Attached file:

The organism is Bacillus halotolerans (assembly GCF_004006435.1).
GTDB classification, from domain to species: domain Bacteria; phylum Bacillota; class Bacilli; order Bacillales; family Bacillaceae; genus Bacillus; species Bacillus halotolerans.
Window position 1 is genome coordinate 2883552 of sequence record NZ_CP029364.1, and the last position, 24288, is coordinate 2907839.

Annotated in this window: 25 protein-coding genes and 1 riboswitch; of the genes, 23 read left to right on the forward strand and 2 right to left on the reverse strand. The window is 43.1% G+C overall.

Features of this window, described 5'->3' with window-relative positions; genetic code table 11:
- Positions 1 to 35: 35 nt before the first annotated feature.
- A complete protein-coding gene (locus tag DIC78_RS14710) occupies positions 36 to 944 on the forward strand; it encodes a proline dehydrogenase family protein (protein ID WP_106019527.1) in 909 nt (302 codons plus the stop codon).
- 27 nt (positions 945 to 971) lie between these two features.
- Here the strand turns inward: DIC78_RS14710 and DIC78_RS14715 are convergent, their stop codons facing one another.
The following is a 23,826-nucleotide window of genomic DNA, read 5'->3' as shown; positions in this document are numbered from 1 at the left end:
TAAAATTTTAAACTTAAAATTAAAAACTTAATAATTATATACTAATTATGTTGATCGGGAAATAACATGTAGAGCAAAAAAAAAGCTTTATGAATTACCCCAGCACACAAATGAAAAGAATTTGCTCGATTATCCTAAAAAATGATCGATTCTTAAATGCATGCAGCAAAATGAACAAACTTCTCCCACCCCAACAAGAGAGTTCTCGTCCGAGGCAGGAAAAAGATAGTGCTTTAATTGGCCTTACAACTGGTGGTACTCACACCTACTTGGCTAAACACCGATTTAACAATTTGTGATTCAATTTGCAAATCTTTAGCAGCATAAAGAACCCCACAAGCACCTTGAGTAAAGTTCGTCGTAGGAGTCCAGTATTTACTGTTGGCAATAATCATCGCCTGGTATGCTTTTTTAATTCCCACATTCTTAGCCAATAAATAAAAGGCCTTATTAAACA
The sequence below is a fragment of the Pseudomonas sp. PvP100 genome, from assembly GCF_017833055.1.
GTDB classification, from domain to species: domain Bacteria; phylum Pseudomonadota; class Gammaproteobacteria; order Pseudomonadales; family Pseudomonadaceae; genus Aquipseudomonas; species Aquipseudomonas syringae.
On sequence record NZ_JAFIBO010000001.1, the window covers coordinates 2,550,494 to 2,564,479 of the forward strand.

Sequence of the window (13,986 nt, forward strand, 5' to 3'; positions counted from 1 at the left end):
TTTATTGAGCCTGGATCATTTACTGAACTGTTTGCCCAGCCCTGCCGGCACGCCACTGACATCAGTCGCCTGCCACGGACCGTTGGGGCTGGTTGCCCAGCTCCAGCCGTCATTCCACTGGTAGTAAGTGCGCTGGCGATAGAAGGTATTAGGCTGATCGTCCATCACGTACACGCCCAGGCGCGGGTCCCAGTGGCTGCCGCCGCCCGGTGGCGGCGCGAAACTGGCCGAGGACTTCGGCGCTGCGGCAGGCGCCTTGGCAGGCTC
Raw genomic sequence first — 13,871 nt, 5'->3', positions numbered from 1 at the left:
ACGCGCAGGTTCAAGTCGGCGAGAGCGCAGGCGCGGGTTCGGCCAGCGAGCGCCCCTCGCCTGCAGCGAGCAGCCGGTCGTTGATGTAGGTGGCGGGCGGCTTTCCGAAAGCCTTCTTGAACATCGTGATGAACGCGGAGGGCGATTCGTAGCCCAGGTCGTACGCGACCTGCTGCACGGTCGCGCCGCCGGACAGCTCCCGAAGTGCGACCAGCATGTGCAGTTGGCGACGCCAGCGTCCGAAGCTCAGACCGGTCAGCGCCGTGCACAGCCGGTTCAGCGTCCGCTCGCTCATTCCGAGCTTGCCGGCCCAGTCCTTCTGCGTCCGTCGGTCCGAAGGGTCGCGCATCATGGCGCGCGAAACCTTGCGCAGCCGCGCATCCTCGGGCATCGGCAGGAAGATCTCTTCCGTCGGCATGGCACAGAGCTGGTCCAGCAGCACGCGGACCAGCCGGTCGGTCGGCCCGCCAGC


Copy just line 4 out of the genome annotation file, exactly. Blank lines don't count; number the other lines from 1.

Annotated in this window: 25 protein-coding genes and 1 riboswitch; of the genes, 23 read left to right on the forward strand and 2 right to left on the reverse strand. The window is 43.1% G+C overall.